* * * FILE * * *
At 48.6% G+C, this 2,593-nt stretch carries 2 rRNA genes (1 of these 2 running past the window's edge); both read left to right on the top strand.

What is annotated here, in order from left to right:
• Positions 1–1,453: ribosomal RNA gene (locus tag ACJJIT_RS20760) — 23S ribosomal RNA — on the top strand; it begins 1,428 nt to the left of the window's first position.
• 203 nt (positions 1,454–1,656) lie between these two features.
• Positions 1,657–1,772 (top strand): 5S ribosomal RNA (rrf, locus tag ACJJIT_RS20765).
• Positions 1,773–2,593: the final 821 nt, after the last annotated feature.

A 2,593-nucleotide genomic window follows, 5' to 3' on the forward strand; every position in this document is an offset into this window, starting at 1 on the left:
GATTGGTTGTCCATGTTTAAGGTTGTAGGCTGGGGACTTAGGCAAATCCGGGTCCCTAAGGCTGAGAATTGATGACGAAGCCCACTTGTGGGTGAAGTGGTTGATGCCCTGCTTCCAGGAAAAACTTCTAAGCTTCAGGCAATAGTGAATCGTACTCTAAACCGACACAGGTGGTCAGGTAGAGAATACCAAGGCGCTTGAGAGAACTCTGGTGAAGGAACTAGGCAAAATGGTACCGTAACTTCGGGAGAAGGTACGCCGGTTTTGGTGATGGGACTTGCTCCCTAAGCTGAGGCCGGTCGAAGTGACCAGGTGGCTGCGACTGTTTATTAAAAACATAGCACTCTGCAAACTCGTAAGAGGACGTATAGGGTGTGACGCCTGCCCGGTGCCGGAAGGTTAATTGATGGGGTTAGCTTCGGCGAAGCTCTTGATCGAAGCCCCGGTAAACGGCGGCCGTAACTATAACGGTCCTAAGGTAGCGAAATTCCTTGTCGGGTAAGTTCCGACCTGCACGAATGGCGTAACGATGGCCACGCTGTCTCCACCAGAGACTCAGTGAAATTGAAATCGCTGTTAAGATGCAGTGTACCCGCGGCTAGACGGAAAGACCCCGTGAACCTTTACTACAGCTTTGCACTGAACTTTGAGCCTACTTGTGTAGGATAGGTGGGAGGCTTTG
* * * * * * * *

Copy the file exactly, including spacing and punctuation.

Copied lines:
At 48.6% G+C, this 2,593-nt stretch carries 2 rRNA genes (1 of these 2 running past the window's edge); both read left to right on the top strand.

What is annotated here, in order from left to right:
• Positions 1–1,453: ribosomal RNA gene (locus tag ACJJIT_RS20760) — 23S ribosomal RNA — on the top strand; it begins 1,428 nt to the left of the window's first position.
• 203 nt (positions 1,454–1,656) lie between these two features.
• Positions 1,657–1,772 (top strand): 5S ribosomal RNA (rrf, locus tag ACJJIT_RS20765).
• Positions 1,773–2,593: the final 821 nt, after the last annotated feature.

A 2,593-nucleotide genomic window follows, 5' to 3' on the forward strand; every position in this document is an offset into this window, starting at 1 on the left:
GATTGGTTGTCCATGTTTAAGGTTGTAGGCTGGGGACTTAGGCAAATCCGGGTCCCTAAGGCTGAGAATTGATGACGAAGCCCACTTGTGGGTGAAGTGGTTGATGCCCTGCTTCCAGGAAAAACTTCTAAGCTTCAGGCAATAGTGAATCGTACTCTAAACCGACACAGGTGGTCAGGTAGAGAATACCAAGGCGCTTGAGAGAACTCTGGTGAAGGAACTAGGCAAAATGGTACCGTAACTTCGGGAGAAGGTACGCCGGTTTTGGTGATGGGACTTGCTCCCTAAGCTGAGGCCGGTCGAAGTGACCAGGTGGCTGCGACTGTTTATTAAAAACATAGCACTCTGCAAACTCGTAAGAGGACGTATAGGGTGTGACGCCTGCCCGGTGCCGGAAGGTTAATTGATGGGGTTAGCTTCGGCGAAGCTCTTGATCGAAGCCCCGGTAAACGGCGGCCGTAACTATAACGGTCCTAAGGTAGCGAAATTCCTTGTCGGGTAAGTTCCGACCTGCACGAATGGCGTAACGATGGCCACGCTGTCTCCACCAGAGACTCAGTGAAATTGAAATCGCTGTTAAGATGCAGTGTACCCGCGGCTAGACGGAAAGACCCCGTGAACCTTTACTACAGCTTTGCACTGAACTTTGAGCCTACTTGTGTAGGATAGGTGGGAGGCTTTG